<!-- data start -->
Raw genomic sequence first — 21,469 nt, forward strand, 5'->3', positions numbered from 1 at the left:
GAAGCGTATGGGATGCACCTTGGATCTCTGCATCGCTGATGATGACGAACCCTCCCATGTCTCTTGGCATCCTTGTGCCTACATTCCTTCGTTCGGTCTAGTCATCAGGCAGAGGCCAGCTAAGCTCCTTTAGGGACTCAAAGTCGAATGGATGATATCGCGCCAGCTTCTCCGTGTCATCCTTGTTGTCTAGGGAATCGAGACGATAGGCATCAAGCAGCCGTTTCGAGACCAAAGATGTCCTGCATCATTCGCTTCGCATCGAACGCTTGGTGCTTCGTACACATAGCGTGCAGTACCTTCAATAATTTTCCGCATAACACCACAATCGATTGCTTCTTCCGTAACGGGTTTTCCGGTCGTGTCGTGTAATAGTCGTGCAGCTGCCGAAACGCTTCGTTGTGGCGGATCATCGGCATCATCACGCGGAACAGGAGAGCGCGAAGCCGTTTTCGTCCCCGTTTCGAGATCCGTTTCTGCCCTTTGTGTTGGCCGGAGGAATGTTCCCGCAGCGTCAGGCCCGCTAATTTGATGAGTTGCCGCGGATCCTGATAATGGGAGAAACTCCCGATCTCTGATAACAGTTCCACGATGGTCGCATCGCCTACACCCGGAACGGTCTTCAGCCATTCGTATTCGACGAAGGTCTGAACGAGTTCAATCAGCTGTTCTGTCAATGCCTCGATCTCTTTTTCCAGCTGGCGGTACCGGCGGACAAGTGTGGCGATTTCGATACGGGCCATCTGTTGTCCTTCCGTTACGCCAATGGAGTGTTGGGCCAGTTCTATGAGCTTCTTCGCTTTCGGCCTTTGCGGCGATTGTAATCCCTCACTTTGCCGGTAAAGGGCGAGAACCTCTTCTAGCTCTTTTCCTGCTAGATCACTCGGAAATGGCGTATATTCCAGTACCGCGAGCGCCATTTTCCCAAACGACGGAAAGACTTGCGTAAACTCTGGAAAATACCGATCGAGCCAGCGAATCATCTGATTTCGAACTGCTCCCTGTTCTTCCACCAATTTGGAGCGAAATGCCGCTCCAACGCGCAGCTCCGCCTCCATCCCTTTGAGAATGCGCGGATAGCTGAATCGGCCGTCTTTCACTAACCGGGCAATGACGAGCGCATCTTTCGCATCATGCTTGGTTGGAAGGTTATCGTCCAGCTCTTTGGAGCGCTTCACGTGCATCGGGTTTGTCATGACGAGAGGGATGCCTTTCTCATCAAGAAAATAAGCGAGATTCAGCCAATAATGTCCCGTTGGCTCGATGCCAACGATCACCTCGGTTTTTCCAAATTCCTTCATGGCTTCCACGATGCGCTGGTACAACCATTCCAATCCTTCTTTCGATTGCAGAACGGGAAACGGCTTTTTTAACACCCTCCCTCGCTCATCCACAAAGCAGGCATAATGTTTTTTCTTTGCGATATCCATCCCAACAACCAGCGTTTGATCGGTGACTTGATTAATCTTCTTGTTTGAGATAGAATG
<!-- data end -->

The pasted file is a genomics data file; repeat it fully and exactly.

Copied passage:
Raw genomic sequence first — 21,469 nt, forward strand, 5'->3', positions numbered from 1 at the left:
GAAGCGTATGGGATGCACCTTGGATCTCTGCATCGCTGATGATGACGAACCCTCCCATGTCTCTTGGCATCCTTGTGCCTACATTCCTTCGTTCGGTCTAGTCATCAGGCAGAGGCCAGCTAAGCTCCTTTAGGGACTCAAAGTCGAATGGATGATATCGCGCCAGCTTCTCCGTGTCATCCTTGTTGTCTAGGGAATCGAGACGATAGGCATCAAGCAGCCGTTTCGAGACCAAAGATGTCCTGCATCATTCGCTTCGCATCGAACGCTTGGTGCTTCGTACACATAGCGTGCAGTACCTTCAATAATTTTCCGCATAACACCACAATCGATTGCTTCTTCCGTAACGGGTTTTCCGGTCGTGTCGTGTAATAGTCGTGCAGCTGCCGAAACGCTTCGTTGTGGCGGATCATCGGCATCATCACGCGGAACAGGAGAGCGCGAAGCCGTTTTCGTCCCCGTTTCGAGATCCGTTTCTGCCCTTTGTGTTGGCCGGAGGAATGTTCCCGCAGCGTCAGGCCCGCTAATTTGATGAGTTGCCGCGGATCCTGATAATGGGAGAAACTCCCGATCTCTGATAACAGTTCCACGATGGTCGCATCGCCTACACCCGGAACGGTCTTCAGCCATTCGTATTCGACGAAGGTCTGAACGAGTTCAATCAGCTGTTCTGTCAATGCCTCGATCTCTTTTTCCAGCTGGCGGTACCGGCGGACAAGTGTGGCGATTTCGATACGGGCCATCTGTTGTCCTTCCGTTACGCCAATGGAGTGTTGGGCCAGTTCTATGAGCTTCTTCGCTTTCGGCCTTTGCGGCGATTGTAATCCCTCACTTTGCCGGTAAAGGGCGAGAACCTCTTCTAGCTCTTTTCCTGCTAGATCACTCGGAAATGGCGTATATTCCAGTACCGCGAGCGCCATTTTCCCAAACGACGGAAAGACTTGCGTAAACTCTGGAAAATACCGATCGAGCCAGCGAATCATCTGATTTCGAACTGCTCCCTGTTCTTCCACCAATTTGGAGCGAAATGCCGCTCCAACGCGCAGCTCCGCCTCCATCCCTTTGAGAATGCGCGGATAGCTGAATCGGCCGTCTTTCACTAACCGGGCAATGACGAGCGCATCTTTCGCATCATGCTTGGTTGGAAGGTTATCGTCCAGCTCTTTGGAGCGCTTCACGTGCATCGGGTTTGTCATGACGAGAGGGATGCCTTTCTCATCAAGAAAATAAGCGAGATTCAGCCAATAATGTCCCGTTGGCTCGATGCCAACGATCACCTCGGTTTTTCCAAATTCCTTCATGGCTTCCACGATGCGCTGGTACAACCATTCCAATCCTTCTTTCGATTGCAGAACGGGAAACGGCTTTTTTAACACCCTCCCTCGCTCATCCACAAAGCAGGCATAATGTTTTTTCTTTGCGATATCCATCCCAACAACCAGCGTTTGATCGGTGACTTGATTAATCTTCTTGTTTGAGATAGAATG